Written by Jessica Shelburne
The latter half of the year is complete with the majority of annual holidays. From the 4th of July to New Years, it is easy to rush from one holiday to the next without taking time to enjoy the present and the gift that each new day brings. Fall decorations are put out in stores before summer is over and Christmas music plays on the radio practically two months before Christmas even happens, completely glazing over Thanksgiving, which is overwhelmed by Black Friday anyway.
Each of these special occasions are meaningful and anticipated for the joy they bring. But the extra-ordinary day comes and goes in 24 hours, just like every other day. So why can’t every day, regardless of whether it’s a holiday, be celebrated simply for the fact that we get to experience more life?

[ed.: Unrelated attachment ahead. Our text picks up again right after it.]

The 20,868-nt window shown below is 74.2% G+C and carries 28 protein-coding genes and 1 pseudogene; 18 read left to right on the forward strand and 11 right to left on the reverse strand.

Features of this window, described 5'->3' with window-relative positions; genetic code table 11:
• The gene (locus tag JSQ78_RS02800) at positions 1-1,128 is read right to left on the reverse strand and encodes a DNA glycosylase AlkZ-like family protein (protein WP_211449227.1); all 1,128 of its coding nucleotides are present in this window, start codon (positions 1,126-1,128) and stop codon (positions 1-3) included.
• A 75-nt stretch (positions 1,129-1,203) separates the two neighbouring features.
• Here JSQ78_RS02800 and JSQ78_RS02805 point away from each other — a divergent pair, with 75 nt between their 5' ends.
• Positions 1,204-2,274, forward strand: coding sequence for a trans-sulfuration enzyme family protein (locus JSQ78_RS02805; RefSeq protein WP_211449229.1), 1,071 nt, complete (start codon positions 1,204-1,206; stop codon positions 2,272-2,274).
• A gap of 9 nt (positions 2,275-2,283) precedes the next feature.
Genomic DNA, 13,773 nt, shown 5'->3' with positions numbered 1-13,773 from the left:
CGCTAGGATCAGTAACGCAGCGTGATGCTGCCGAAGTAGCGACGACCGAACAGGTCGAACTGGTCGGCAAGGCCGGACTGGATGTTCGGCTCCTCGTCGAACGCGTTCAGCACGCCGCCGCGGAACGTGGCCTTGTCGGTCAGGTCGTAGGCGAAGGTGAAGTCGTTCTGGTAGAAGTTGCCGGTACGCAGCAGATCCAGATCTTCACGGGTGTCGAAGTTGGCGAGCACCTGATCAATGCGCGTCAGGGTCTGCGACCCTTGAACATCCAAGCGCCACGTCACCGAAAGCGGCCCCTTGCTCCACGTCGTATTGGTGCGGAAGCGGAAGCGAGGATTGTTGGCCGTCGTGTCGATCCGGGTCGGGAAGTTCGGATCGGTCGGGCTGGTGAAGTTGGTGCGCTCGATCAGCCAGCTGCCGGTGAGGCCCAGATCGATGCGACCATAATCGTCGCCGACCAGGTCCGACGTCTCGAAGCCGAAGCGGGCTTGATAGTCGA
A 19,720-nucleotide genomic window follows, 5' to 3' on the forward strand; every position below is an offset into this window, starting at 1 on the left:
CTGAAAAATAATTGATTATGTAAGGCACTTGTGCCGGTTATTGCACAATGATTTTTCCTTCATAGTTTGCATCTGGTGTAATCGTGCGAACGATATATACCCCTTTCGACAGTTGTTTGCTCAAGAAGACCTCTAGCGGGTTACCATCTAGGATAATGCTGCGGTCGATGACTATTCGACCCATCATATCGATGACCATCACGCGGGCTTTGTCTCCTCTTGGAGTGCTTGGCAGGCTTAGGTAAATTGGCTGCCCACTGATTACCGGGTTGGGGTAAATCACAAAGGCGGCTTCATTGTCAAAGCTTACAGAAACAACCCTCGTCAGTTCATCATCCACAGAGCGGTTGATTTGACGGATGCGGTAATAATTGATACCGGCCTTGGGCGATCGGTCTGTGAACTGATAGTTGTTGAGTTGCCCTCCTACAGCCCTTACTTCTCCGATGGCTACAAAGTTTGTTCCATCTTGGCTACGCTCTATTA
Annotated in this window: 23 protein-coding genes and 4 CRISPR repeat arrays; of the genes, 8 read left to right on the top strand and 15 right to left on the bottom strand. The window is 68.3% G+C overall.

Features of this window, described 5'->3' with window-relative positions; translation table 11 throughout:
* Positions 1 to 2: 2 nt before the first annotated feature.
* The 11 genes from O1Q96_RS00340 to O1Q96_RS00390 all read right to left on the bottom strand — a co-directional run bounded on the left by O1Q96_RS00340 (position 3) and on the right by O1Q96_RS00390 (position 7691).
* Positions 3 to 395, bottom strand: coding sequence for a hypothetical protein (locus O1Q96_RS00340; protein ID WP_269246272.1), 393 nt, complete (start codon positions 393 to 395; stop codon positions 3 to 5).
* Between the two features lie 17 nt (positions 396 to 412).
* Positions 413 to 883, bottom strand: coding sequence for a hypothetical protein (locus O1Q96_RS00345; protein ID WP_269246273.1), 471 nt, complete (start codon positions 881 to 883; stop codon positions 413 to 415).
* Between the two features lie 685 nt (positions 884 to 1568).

Thousands of people die each day, most not knowing that it would be their last. It is unfortunate and morbid to consider, but the sun is not guaranteed to rise in the morning and no one is promised the future. To always be looking for the next best thing removes the significance of the present, which is just as important to experience, because the now becomes the past with each tick of the clock.
Time seems to pass more quickly the older we get, so it is important to account for every evening spent with friends, every cup of coffee sipped before class, and every deep breath taken after completing an exam. All of these seemingly insignificant moments are equally as deserving of the attention we pay to holidays.
To wake up is an achievement and to endure a full day is a success. Living with this mindset can make a bland Monday equally as wonderful as a special occasion if one just takes the time to be mindfully aware of the current moment.